Were you enticed to pray the sinner’s prayer after seeing this mailer? If not, why not? Surely, you want to go to Heaven when you die, and not spend eternity in Hell with Stephen Hawkings, Christopher Hitchens, Steve Gupton — man, I still miss him — and Bruce Gerencser, right? Or, maybe you are like me. If there is a Heaven and Hell, Hell seems a far more interesting place to be. At least there will be more than one book in the library.

Please leave your thoughts in the comment section. If you got saved, please share your testimony of faith with readers.

About Bruce Gerencser

Bruce Gerencser, 62, lives in rural Northwest Ohio with his wife of 41 years. He and his wife have six grown children and twelve grandchildren. Bruce pastored Evangelical churches for twenty-five years in Ohio, Texas, and Michigan. Bruce left the ministry in 2005, and in 2008 he left Christianity. Bruce is now a humanist and an atheist. For more information about Bruce, please read the About page.

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17 Comments

  1. Karen the rock whisperer

    I didn’t pray. There’s no evidence that there’s anyone to pray to.

    Reply
  2. przxqgl

    i bought a load of those aluminum crosses from some mail-order catalogue, quite a few years ago. a friend of mine made a sculpture out of them by inserting a long bolt through the hole in the top, and adding a washer in between each cross, so that they got spaced out by a fraction of an inch, and a nut at the other end… my recollection was that it was a wholesale order, so there were probably 1,000 individual crosses, but you couldn’t tell when they were all glommed together, and twisted around in interesting patterns…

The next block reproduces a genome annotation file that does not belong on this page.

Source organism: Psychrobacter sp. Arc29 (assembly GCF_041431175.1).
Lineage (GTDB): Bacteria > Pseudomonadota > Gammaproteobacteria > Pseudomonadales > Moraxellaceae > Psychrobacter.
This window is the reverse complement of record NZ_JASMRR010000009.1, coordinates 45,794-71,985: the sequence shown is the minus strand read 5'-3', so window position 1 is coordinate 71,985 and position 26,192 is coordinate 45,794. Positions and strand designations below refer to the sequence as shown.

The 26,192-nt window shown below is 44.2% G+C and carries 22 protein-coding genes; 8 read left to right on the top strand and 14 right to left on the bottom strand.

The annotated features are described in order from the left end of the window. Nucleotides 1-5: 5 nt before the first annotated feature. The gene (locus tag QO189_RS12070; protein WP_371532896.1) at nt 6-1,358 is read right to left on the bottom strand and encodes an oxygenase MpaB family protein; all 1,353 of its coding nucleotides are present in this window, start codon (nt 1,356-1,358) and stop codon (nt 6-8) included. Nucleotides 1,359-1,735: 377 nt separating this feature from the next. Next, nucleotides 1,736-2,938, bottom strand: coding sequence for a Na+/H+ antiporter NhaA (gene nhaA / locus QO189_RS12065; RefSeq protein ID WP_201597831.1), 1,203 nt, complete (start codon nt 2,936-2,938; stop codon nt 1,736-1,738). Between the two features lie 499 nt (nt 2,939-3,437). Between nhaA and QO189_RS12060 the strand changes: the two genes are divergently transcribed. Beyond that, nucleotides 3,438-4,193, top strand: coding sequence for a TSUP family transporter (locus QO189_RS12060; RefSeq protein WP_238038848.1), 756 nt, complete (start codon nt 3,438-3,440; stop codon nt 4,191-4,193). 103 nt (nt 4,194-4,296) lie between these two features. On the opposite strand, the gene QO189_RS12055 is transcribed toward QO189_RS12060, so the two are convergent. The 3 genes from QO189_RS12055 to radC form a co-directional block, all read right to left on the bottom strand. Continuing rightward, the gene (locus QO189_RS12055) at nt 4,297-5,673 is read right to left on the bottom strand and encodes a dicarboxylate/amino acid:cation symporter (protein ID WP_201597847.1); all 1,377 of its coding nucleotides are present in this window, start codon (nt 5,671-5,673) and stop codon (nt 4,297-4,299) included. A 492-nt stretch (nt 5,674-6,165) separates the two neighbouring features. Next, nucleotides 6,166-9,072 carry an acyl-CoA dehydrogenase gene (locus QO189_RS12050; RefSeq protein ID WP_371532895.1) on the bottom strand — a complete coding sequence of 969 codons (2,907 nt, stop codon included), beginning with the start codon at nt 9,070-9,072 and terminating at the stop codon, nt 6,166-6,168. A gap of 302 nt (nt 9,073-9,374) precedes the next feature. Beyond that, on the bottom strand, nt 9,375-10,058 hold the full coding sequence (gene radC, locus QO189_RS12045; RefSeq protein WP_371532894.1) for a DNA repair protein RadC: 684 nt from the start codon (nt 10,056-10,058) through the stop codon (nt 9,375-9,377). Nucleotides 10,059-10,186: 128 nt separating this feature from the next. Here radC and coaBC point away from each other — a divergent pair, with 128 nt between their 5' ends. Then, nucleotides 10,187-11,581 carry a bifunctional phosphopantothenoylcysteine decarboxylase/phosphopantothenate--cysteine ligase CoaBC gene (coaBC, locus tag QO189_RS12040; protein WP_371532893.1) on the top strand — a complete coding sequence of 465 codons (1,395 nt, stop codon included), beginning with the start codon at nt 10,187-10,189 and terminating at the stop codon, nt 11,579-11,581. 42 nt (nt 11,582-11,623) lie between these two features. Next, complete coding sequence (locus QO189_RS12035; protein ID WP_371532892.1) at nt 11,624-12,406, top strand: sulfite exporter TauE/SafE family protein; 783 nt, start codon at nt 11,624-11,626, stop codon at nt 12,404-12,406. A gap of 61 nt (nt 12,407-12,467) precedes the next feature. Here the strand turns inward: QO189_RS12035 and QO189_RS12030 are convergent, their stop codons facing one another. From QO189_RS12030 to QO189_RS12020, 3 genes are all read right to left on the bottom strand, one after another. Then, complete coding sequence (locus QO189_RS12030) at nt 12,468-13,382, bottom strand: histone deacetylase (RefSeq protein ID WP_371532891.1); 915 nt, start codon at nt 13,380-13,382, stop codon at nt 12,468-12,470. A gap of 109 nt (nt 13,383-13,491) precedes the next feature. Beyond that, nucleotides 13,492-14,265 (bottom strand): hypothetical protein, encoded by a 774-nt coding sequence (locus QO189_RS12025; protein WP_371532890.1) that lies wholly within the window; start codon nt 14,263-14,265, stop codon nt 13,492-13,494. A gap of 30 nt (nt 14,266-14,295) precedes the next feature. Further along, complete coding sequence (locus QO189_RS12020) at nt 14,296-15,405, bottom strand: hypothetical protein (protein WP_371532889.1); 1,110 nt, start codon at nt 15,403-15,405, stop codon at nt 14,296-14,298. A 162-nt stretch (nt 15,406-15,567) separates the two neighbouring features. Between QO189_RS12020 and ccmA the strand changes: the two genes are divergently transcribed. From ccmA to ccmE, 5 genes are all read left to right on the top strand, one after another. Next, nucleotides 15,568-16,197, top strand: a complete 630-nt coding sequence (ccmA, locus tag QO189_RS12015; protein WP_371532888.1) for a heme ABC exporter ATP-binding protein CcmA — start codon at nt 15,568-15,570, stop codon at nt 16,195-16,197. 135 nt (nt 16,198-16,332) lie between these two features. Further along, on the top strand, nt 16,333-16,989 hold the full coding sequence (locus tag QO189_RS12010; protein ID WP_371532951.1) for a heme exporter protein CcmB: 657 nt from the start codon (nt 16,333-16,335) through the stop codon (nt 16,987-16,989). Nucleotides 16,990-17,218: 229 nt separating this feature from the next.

Reply
  3. Brunetto Latini

    It’s better than an Oral Roberts prayer cloth or an “alabaster” vial of anointing oil. My aunt used to write for all that stuff, and my sister and I would play with it when she wasn’t aware.

    Reply
  4. Melissa Montana

    Someone once told me Hell was where all the interesting people go. It seems truer everyday. And really, they imagine Trump in Heaven? Talk about delusional.
    Imagine if, instead of spending money on pamphlets and cheap junk crosses, they used that money to help people. But that would be logical, right?

    Reply
    1. Matilda

      Yup, the old one, ‘Heaven for the climate, hell for the company.’ Sir Ian McKellen said half of Holywood is gay, so I’m hoping for some spectacular floor shows… just imagine…Neil Patrick Harris or Ellen whenever you wanted them…and the company of all the great folk here. If the alternative was to spend eternity with the odious fundies we all know, there’s no contest to me!

      Reply
    2. Yulaffin

      But then would say they are helping people, by “spreading the gospel” or “feeding the sheep His word”.

      Reply
    3. Karen the rock whisperer

      If the Evangelical Christians are right, I’m headed for Hell, but I can’t imagine 45 isn’t as well. So, is my eternal torture going to be listening to the man pontificate, or will I simply be required to read every one of his tweets on Hell’s Twitter system?

      Reply
  5. GeoffT

    I note that one of the bible verses quoted requires one to say ‘Jesus is Lord’ but then specifically requires that one accepts Jesus as having died for for our sins ‘in our hearts’. That’s a big difference. Anybody can say the words but really, truly, believing it? That’s much harder. If I was god I’d send people who really believe this nonsense to hell… just for the hell of it.

    Reply
  6. Brunetto Latini

    I wouldn’t discount the power of such materials to impress people in various circumstances or stages of development. When I was a child, I found a tract that my cousin brought home from school. It was the first gospel presentation that ever made sense to me, even though I was taught about Jesus regularly. I remember that it had a strong affect on me.

    When I was in college, I would include a Four Spiritual Laws tract from Campus Crusade with payment at drive-thru windows.

    However silly you think such things, they do work as intended on some people.